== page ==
The NHL will have a new champion. The Pittsburgh Penguins went down to the upstart Canadiens, but there were plenty questioning if this team had the ability to be as lethal as they were last post-season. Now, they have to wonder what adjustments they'll need to make in order to get to the pinnacle once again.
The biggest disparagement is the separation between Sidney Crosby and the rest of the team offensively. Crosby lead the team in the regular season by an incredible amount, as well as the playoffs. Evgeni Malkin was effected by injuries, but it could be a little bit of an issue of the Penguins don't have the consist secondary scoring they got when they make their big run. Jordan Staal played to equal his point output, but was much better in his defensive zone with a +19 on the year. Luckily, they won't have much shuffling, as they only have to make decisions on Ruslan Fedotenko, Bill Guerin, Alexei Ponikarovsky, and Matt Cooke; with all but the last one to probably going to be let go their own way. Guerin could get another one-year deal, but it depends on how he feels about coming back.
Defensively, the question will be what to do with Sergei Gonchar. He had a solid playoffs, but his regular season was hit-and-miss. With only three guys signed for next year (Brooks Orpik, Kris Letang, Alex Goligoski), the presence of Gonchar could be needed, if they wanted to or not. However, they could go a cheaper route with re-signing Jordan Leopold, though his lack of playoff production could have made him the rental people though he'd be in the first place. Mark Eaton and Jay McKee's worth on the team will need to be evaluate; as should Ben Lovejoy-- who has been waiting in the wings for the longest time and is now a Group VI Free Agent. Considering there's not too much out there defensively that will hit the open market, the Penguins may have to stay with the status quo or hope the young guys can pick up the workload for those that left.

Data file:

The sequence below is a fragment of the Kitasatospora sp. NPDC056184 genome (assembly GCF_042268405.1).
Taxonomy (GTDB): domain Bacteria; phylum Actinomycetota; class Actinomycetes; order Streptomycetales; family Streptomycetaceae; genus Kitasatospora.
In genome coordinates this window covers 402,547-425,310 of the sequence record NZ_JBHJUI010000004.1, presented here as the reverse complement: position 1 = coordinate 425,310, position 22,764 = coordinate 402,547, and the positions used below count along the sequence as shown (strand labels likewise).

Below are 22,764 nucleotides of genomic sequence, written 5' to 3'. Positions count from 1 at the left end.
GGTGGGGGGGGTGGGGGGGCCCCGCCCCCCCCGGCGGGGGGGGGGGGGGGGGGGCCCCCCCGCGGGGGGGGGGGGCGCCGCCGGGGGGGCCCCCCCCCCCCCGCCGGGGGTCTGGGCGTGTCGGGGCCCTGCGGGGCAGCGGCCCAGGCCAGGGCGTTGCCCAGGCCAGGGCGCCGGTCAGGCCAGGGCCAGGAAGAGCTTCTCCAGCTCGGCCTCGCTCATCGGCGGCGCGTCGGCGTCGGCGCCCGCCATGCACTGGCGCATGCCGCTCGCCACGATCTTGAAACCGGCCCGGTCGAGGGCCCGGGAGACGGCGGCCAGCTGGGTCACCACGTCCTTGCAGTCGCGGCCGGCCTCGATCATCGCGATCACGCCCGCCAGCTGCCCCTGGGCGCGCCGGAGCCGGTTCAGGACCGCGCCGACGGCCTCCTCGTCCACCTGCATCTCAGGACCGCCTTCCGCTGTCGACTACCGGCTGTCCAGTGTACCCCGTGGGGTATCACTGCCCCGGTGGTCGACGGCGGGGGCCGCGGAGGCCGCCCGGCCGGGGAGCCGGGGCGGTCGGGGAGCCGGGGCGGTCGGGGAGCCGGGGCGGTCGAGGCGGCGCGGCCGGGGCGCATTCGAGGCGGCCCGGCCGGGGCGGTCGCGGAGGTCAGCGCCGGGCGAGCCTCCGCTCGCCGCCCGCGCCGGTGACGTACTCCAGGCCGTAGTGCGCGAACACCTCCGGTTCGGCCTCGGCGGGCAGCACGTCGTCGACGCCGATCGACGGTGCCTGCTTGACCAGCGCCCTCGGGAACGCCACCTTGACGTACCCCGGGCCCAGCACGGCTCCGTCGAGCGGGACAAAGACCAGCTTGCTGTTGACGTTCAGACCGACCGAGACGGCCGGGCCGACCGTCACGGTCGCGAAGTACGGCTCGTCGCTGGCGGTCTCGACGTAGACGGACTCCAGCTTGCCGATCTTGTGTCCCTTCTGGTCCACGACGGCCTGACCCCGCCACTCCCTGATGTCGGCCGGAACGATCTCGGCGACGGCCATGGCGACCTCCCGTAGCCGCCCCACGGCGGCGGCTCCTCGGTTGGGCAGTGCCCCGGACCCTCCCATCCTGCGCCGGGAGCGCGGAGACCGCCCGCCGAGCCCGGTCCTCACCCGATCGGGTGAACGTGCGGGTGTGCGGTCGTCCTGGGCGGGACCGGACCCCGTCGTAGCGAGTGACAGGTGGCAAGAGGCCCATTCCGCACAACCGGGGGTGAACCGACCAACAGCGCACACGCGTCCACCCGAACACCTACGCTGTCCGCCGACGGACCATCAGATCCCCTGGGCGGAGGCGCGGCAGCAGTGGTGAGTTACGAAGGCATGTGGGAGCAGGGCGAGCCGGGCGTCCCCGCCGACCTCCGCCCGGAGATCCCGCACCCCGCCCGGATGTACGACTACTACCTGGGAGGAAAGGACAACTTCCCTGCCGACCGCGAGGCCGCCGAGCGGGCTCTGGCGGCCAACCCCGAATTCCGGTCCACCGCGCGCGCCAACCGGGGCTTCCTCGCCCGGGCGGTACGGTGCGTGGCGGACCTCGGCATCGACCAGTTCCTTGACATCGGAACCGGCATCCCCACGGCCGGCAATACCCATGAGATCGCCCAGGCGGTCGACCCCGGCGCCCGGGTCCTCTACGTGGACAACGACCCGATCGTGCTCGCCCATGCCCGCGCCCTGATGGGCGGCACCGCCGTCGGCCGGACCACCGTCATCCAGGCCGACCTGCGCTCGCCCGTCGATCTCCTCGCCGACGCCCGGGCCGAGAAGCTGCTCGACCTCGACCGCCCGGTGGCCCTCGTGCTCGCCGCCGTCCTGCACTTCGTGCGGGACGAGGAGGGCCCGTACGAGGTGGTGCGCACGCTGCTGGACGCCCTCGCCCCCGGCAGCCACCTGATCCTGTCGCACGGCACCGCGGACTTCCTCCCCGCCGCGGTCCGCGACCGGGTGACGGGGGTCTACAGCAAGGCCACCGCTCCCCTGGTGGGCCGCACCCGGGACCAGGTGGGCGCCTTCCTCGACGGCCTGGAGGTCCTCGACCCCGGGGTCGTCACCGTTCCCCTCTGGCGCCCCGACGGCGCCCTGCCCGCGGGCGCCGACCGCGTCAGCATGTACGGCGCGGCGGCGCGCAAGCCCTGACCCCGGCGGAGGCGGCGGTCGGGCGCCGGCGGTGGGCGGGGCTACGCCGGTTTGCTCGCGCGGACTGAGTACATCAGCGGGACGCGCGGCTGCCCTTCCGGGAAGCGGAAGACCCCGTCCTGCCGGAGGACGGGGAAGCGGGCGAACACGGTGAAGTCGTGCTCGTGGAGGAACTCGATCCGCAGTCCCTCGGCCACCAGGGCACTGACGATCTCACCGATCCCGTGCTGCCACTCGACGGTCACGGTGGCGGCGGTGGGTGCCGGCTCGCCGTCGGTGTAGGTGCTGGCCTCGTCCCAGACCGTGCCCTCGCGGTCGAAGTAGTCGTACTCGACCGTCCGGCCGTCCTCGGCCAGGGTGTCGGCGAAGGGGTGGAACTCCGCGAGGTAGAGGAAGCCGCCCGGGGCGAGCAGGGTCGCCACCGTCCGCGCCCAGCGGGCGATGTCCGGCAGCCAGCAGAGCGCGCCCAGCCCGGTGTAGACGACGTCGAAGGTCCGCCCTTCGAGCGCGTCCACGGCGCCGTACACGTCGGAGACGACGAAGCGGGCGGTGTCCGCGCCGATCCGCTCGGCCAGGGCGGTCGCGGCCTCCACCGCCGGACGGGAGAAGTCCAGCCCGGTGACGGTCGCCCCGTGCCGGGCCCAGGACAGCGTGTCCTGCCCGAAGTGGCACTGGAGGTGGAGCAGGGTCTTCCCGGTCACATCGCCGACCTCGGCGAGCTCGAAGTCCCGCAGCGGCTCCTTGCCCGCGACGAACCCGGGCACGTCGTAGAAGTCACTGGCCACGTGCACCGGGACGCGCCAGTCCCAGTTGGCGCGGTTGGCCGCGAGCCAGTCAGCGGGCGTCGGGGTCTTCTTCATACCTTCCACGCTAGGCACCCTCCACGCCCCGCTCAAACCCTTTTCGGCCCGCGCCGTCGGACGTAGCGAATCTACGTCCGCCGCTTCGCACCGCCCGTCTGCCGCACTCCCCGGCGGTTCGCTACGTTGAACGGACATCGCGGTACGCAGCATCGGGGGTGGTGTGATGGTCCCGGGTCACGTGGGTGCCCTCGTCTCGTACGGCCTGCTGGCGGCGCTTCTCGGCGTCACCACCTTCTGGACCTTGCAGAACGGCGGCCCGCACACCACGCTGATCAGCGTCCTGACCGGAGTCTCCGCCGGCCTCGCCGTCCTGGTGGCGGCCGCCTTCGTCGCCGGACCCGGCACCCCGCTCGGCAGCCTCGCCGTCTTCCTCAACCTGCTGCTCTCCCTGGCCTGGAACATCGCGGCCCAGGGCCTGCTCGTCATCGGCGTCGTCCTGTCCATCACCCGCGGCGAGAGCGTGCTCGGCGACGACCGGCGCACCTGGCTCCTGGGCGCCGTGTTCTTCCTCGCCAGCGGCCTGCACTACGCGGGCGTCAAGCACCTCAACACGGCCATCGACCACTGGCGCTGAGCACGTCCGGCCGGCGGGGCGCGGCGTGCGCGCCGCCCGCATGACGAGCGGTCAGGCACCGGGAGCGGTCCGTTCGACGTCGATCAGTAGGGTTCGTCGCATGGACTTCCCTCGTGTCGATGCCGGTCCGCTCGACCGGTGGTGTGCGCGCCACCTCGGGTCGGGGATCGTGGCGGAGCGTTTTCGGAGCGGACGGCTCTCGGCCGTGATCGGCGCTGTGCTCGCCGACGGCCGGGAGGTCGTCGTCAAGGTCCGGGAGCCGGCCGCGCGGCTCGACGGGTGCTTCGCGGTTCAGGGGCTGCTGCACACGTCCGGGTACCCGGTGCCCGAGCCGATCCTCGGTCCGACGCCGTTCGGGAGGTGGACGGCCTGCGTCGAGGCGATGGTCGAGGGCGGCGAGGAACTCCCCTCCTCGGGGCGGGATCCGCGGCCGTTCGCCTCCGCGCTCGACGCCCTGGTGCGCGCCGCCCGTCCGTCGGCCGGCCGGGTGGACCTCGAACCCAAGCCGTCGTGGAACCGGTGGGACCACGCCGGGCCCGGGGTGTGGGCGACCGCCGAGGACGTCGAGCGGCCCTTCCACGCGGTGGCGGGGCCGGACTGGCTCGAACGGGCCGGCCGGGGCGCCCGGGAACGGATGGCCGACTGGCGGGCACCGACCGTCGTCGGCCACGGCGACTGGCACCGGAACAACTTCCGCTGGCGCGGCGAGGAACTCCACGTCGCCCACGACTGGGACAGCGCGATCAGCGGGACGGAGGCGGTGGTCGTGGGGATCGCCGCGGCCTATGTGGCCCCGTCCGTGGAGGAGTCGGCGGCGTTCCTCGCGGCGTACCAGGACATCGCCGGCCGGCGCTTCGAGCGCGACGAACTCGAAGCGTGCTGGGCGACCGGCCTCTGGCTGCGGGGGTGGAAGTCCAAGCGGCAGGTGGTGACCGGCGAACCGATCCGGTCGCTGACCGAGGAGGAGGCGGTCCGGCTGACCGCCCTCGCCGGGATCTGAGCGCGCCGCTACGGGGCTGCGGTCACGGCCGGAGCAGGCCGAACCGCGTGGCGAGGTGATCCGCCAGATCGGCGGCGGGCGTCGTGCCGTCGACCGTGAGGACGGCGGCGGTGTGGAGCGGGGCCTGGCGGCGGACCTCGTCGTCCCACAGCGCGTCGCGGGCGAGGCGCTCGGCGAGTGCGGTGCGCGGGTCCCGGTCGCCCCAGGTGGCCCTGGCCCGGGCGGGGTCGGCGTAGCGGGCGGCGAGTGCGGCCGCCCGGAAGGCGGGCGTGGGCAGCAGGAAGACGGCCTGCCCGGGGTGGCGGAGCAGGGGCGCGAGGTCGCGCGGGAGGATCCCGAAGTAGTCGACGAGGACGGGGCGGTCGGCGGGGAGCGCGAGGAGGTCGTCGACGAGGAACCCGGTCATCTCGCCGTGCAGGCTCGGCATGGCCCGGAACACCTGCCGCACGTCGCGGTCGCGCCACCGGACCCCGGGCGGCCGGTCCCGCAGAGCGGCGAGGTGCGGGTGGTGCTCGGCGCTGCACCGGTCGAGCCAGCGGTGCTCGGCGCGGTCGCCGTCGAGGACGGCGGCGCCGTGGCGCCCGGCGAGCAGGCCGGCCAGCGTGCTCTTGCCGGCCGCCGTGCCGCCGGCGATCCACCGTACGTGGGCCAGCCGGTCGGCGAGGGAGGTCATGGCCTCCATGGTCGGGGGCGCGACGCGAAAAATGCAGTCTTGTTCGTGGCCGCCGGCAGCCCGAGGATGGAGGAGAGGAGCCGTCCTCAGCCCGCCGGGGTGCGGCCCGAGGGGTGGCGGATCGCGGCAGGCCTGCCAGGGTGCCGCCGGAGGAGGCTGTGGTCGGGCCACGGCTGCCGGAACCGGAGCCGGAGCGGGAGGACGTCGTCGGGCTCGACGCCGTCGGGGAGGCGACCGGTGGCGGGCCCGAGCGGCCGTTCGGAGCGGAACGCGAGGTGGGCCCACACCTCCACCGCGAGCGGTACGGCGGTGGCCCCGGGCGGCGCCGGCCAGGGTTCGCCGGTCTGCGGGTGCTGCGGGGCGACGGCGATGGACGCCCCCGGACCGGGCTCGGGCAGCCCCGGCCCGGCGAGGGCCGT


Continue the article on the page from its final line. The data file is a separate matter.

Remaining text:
The enigma of Marc-Andre Fleury continues, as he shows that he benefits from a lot of goal support. His numbers from this season and last season are pretty much on par, but it seems he's not seeing as many shots as he did last season. That could be good that he's getting more defense, but bad considering he's not stopping as much as he should be. He's a strange study and it'll be something to see how he comes out next season for the Pens. Brent Johnson is there, too-- and should be able to fulfill his role as he has done in the past few season around the NHL.
There's going to be a lot of wondering. Even now, the Penguins are in a state of shock and wondering how this all happened. However, they'll have new digs as the Igloo closes up and maybe that will bring them good tidings with a new arena and new attitude to boot. They have all the tools, they have been champions, and it's not like they will fall off the face of the Earth soon. You just think that a killer instinct could have kicked in when they faced an injured, tired team like the Canadiens were. But that's why the game is played.